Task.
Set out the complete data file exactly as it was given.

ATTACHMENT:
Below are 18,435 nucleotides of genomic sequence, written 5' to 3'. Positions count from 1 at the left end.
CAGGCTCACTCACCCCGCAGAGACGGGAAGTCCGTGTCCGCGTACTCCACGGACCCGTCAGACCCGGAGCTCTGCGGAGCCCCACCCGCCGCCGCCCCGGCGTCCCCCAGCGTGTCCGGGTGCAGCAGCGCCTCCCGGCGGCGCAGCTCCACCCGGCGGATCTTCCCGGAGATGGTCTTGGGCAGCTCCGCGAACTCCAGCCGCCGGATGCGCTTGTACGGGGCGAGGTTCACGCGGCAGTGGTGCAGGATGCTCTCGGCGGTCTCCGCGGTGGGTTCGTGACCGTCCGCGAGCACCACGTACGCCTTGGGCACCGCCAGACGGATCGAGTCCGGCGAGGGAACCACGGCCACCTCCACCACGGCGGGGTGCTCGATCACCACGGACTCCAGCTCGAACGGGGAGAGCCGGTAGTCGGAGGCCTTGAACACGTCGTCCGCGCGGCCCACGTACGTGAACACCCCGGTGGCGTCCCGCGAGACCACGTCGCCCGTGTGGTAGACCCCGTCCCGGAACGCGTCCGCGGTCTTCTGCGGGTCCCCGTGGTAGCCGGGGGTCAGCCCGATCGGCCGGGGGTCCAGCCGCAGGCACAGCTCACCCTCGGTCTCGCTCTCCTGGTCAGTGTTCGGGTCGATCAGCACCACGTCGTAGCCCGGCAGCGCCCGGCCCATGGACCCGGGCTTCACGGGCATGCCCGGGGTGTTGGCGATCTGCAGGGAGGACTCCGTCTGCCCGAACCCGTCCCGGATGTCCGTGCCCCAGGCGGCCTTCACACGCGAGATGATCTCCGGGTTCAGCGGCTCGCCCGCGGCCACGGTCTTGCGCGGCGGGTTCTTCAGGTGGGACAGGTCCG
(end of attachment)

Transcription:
Below are 18,435 nucleotides of genomic sequence, written 5' to 3'. Positions count from 1 at the left end.
CAGGCTCACTCACCCCGCAGAGACGGGAAGTCCGTGTCCGCGTACTCCACGGACCCGTCAGACCCGGAGCTCTGCGGAGCCCCACCCGCCGCCGCCCCGGCGTCCCCCAGCGTGTCCGGGTGCAGCAGCGCCTCCCGGCGGCGCAGCTCCACCCGGCGGATCTTCCCGGAGATGGTCTTGGGCAGCTCCGCGAACTCCAGCCGCCGGATGCGCTTGTACGGGGCGAGGTTCACGCGGCAGTGGTGCAGGATGCTCTCGGCGGTCTCCGCGGTGGGTTCGTGACCGTCCGCGAGCACCACGTACGCCTTGGGCACCGCCAGACGGATCGAGTCCGGCGAGGGAACCACGGCCACCTCCACCACGGCGGGGTGCTCGATCACCACGGACTCCAGCTCGAACGGGGAGAGCCGGTAGTCGGAGGCCTTGAACACGTCGTCCGCGCGGCCCACGTACGTGAACACCCCGGTGGCGTCCCGCGAGACCACGTCGCCCGTGTGGTAGACCCCGTCCCGGAACGCGTCCGCGGTCTTCTGCGGGTCCCCGTGGTAGCCGGGGGTCAGCCCGATCGGCCGGGGGTCCAGCCGCAGGCACAGCTCACCCTCGGTCTCGCTCTCCTGGTCAGTGTTCGGGTCGATCAGCACCACGTCGTAGCCCGGCAGCGCCCGGCCCATGGACCCGGGCTTCACGGGCATGCCCGGGGTGTTGGCGATCTGCAGGGAGGACTCCGTCTGCCCGAACCCGTCCCGGATGTCCGTGCCCCAGGCGGCCTTCACACGCGAGATGATCTCCGGGTTCAGCGGCTCGCCCGCGGCCACGGTCTTGCGCGGCGGGTTCTTCAGGTGGGACAGGTCCG